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$ wget https://github.com/rhgraysonii/ocr_tutorial/archive/v0.tar.gz
$ tar -xf v0.tar.gz
$ mv ocr_tutorial-0/* ../home/
$ cd ../home
$ sudo apt-get install python-virtualenv
$ virtualenv env
$ source env/bin/activate
$ pip install -r requirements.txt

NOTE: The Flask Boilerplate (maintained by Real Python) is a wonderful library for getting a simple, Pythonic server running. We customized this for our base application. Check out the Flask Boilerplate repository for more info.

Let’s make an OCR Engine

Now, we need to make a class using pytesseract to intake and read images. Create a new file called ocr.py in the “flask_server” directory and add the following code:

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import pytesseract
import requests
from PIL import Image
from PIL import ImageFilter
from StringIO import StringIO


def process_image(url):
    image = _get_image(url)
    image.filter(ImageFilter.SHARPEN)
    return pytesseract.image_to_string(image)


def _get_image(url):
    return Image.open(StringIO(requests.get(url).content))

Wonderful!

So, in our main method, process_image(), we sharpen the image to crisp up the text.

Sweet! A working module to toy with.

Optional: Building a CLI tool for your new OCR Engine

Making a CLI is a great proof of concept, and a fun breather after doing so much configuration. So lets take a stab at making one. Create a new file within “flask_server” called cli.py and then add the following code:

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import sys
import requests
import pytesseract
from PIL import Image
from StringIO import StringIO


def get_image(url):
    return Image.open(StringIO(requests.get(url).content))


if __name__ == '__main__':
    """Tool to test the raw output of pytesseract with a given input URL"""
    sys.stdout.write("""
===OOOO=====CCCCC===RRRRRR=====\n
==OO==OO===CC=======RR===RR====\n
==OO==OO===CC=======RR===RR====\n
==OO==OO===CC=======RRRRRR=====\n
==OO==OO===CC=======RR==RR=====\n
==OO==OO===CC=======RR== RR====\n
===OOOO=====CCCCC===RR====RR===\n\n
""")
    sys.stdout.write("A simple OCR utility\n")
    url = raw_input("What is the url of the image you would like to analyze?\n")
    image = get_image(url)
    sys.stdout.write("The raw output from tesseract with no processing is:\n\n")
    sys.stdout.write("-----------------BEGIN-----------------\n")
    sys.stdout.write(pytesseract.image_to_string(image) + "\n")
    sys.stdout.write("------------------END------------------\n")

This is really quite simple. Line by line we look at the text output from our engine, and output it to STDOUT. Test it out (python flask_server/cli.py) with a few image urls, or play with your own ascii art for a good time.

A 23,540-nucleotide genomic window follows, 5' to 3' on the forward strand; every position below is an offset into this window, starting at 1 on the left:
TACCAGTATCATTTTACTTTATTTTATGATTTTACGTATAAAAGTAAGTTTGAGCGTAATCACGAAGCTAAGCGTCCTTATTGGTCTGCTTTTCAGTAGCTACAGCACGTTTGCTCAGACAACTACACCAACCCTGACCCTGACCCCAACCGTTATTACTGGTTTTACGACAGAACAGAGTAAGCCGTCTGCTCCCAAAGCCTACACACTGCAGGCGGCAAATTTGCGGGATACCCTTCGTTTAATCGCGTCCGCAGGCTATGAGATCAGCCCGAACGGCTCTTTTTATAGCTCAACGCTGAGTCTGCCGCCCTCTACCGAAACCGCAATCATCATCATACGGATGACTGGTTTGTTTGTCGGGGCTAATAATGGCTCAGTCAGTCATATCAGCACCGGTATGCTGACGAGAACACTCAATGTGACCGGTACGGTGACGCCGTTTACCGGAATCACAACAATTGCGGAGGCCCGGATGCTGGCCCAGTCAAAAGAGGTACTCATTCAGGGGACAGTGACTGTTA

Back to the server

Now that we have an engine, we need to get ourselves some output! Add the following route handler and view function to app.py:

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@app.route('/v{}/ocr'.format(_VERSION), methods=["POST"])
def ocr():
    try:
        url = request.json['image_url']
        if 'jpg' in url:
            output = process_image(url)
            return jsonify({"output": output})
        else:
            return jsonify({"error": "only .jpg files, please"})
    except:
        return jsonify(
            {"error": "Did you mean to send: {'image_url': 'some_jpeg_url'}"}
        )

Make sure to update the imports:

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import os
import logging
from logging import Formatter, FileHandler
from flask import Flask, request, jsonify

from ocr import process_image

Also, add the API version number:

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_VERSION = 1  # API version

Now, as you can see, we just add in the JSON response of the Engine’s process_image() method, passing it in a file object using Image from PIL to install. And, yes – For the time being, this currently only works with .jpg images.

NOTE: You will not have PIL itself installed; this runs off of Pillow and allows us to do the same thing. This is because the PIL library was at one time forked, and turned into Pillow. The community has strong opinions on this matter. Consult Google for insight – and drama.

Let’s test!

Run your app:

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$ cd ../home/flask_server/
$ python app.py

Then in another terminal tab run:

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$ curl -X POST http://localhost:5000/v1/ocr -d '{"image_url": "some_url"}' -H "Content-Type: application/json"

Example

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$ curl -X POST http://localhost:5000/v1/ocr -d '{"image_url": "https://www.realpython.com/images/blog_images/ocr/ocr.jpg"}' -H "Content-Type: application/json"
{
  "output": "ABCDE\nFGH I J\nKLMNO\nPQRST"
}

Front-end

With the back-end API done along with the OCR Engine, we can now add a basic front-end to consume the API and add the results to the DOM via AJAX and jQuery. Again, this is not covered by this tutorial, but you can grab the code from the repository.


ocr server results

Test this out with some sample images:

  1. https://www.realpython.com/images/blog_images/ocr/ocr.jpg
  2. https://www.realpython.com/images/blog_images/ocr/sample1.jpg
  3. https://www.realpython.com/images/blog_images/ocr/sample2.jpg
  4. https://www.realpython.com/images/blog_images/ocr/sample3.jpg
  5. https://www.realpython.com/images/blog_images/ocr/sample4.jpg
  6. https://www.realpython.com/images/blog_images/ocr/sample5.jpg

Conclusion and next steps

Hope you enjoyed this tutorial. Grab the final code here from the repository. Oh – And please star the repo if you find this code/tutorial useful. Cheers!

Happy hacking.

:)